The following description was prepared by William Gross:
Tikun Socharim V’Tikun Chilufim. Amsterdam, 1714. Igron. Contains the versions of commercial letters and debentures and their laws, in Yiddish. The whole book was printed in cursive Ashkenazi font, a unique phenomenon for a printed book, this was to make it easier for dealers to copy from the book. On the verso of the title page, is the approbation of Rabbi Zvi Hirsh Ashkenazi Av Beit Din of Amsterdam, called the Chacham Zvi and in his approbation he mentions the font of the letters and prohibits copying the font produced by the publishers. This small book is a manual of commercial correspondence for merchants and money changers compiled from contemporary non-Jewish law books. The text was compiled by Yosef ben Ya'akov Maarsen in collaboration with Tzvi Hirsch ben Gershon Szczebrszeszyn and Moses Bendin. It is the only edition of this text and employs a special font that resembles cursive Hebrew writing.
Yosef ben Ya'akov Maarsen was a Dutch scholar and publisher, and a member of a family of printers. He lived in Amsterdam in the seventeenth and eighteenth centuries. Other works published by him include: 1. A Judæo-German translation, by himself, from the Dutch of an account of the uprising that occurred at Amsterdam in 1696. It was edited (Amsterdam, 1707), under the title "Eine Beschreibung von die Rebelerei zu Amsterdam," by the translator's father, who had witnessed the events. 2. "Ḥanok la-Na'ar," models of Judæo-German letters, with a glossary containing more than one hundred Latin, French, and German words, compiled by him in collaboration with Moses Bendin (Amsterdam, 1714-15). 3. "Leshon Zahav," or "Miktam le-David," by David Maarssen, models of Hebrew letters, published as a supplement to the preceding work (ib. 1714). 4. "Yehoshua' ben Sirak," the wisdom of Ben Sirah, translated by Maarssen into Judæo-German from the Dutch (ib. 1712). 5. "Schöne Artliche Geschichten," seven stories of Boccaccio's, translated, also by Maarssen, from the Dutch (ib. 1710).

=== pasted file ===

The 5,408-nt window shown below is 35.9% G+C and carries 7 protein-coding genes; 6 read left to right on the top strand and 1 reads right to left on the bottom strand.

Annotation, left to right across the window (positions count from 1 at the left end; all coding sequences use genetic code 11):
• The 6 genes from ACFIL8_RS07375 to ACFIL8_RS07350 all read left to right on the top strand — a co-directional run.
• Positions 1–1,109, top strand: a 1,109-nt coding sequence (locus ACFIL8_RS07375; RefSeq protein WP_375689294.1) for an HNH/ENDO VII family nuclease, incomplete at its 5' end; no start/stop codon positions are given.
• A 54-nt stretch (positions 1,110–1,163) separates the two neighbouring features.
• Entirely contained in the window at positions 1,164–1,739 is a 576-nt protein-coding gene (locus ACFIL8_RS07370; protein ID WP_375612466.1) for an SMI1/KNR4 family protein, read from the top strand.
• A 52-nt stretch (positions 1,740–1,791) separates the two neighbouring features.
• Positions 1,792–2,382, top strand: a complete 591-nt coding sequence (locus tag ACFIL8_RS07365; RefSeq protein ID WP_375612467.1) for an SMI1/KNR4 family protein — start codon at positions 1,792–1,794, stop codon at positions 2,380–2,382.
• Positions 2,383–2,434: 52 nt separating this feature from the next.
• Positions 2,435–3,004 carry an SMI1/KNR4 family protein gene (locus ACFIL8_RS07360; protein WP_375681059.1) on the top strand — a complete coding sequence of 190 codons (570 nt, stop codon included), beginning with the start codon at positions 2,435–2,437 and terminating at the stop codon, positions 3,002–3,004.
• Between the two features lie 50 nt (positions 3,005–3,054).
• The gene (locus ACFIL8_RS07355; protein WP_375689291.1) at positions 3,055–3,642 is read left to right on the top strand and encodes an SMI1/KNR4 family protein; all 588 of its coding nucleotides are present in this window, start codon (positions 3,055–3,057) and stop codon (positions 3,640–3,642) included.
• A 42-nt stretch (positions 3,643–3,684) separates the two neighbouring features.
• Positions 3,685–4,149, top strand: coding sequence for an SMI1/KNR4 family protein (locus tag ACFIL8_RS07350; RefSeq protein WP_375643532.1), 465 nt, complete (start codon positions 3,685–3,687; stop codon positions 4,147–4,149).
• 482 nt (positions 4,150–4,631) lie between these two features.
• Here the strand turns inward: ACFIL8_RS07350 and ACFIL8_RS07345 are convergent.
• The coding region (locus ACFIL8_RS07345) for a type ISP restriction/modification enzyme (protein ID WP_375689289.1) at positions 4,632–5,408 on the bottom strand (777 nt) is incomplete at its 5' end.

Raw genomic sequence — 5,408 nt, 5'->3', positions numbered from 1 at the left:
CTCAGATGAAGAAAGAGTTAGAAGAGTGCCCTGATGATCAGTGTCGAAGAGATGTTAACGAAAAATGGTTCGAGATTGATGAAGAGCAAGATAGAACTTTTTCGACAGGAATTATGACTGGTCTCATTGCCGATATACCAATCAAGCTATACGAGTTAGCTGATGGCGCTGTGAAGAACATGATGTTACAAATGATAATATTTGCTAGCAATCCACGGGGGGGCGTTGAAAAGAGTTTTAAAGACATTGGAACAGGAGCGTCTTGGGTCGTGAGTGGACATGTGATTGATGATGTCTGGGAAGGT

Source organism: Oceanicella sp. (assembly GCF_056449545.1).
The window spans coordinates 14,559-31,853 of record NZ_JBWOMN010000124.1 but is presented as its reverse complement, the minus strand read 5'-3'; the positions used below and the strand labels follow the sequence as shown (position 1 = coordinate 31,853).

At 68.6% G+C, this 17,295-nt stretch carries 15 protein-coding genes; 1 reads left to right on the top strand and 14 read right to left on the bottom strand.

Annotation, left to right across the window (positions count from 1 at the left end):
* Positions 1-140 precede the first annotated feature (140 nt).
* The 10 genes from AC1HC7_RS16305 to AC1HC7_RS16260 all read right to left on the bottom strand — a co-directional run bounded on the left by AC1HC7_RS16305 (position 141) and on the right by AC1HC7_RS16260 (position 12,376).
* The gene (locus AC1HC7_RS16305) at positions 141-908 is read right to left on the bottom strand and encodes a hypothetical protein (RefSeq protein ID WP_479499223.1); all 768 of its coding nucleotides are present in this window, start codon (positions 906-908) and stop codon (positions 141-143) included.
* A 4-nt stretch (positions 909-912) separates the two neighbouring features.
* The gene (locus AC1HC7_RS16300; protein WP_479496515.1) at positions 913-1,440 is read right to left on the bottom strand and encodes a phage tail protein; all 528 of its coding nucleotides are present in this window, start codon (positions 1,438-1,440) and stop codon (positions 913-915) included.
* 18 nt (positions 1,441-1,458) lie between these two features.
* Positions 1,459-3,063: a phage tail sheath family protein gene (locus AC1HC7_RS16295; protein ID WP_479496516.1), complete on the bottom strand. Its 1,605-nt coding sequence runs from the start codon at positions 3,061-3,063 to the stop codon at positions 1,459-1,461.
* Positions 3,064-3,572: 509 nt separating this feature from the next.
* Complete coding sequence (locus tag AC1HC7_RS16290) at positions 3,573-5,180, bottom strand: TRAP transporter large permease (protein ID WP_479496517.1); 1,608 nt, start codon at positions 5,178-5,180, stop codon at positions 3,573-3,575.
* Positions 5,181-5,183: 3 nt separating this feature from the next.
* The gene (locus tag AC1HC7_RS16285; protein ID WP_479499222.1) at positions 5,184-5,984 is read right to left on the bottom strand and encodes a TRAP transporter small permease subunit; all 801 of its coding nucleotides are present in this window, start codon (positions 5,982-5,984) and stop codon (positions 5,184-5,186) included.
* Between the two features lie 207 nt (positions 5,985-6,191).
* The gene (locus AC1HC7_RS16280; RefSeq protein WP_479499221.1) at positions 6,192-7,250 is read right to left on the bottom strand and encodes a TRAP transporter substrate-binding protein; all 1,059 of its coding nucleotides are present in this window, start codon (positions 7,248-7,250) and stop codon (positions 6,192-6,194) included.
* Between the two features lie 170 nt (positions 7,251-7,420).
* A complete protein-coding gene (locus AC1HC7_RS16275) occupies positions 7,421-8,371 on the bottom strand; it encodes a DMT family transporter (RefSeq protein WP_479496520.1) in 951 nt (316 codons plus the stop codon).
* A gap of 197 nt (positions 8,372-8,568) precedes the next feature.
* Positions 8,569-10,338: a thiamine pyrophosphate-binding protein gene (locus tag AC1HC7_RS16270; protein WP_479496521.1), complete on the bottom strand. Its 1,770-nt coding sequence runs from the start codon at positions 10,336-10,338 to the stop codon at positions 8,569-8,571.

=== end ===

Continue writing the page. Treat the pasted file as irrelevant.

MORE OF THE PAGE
, 230 pages.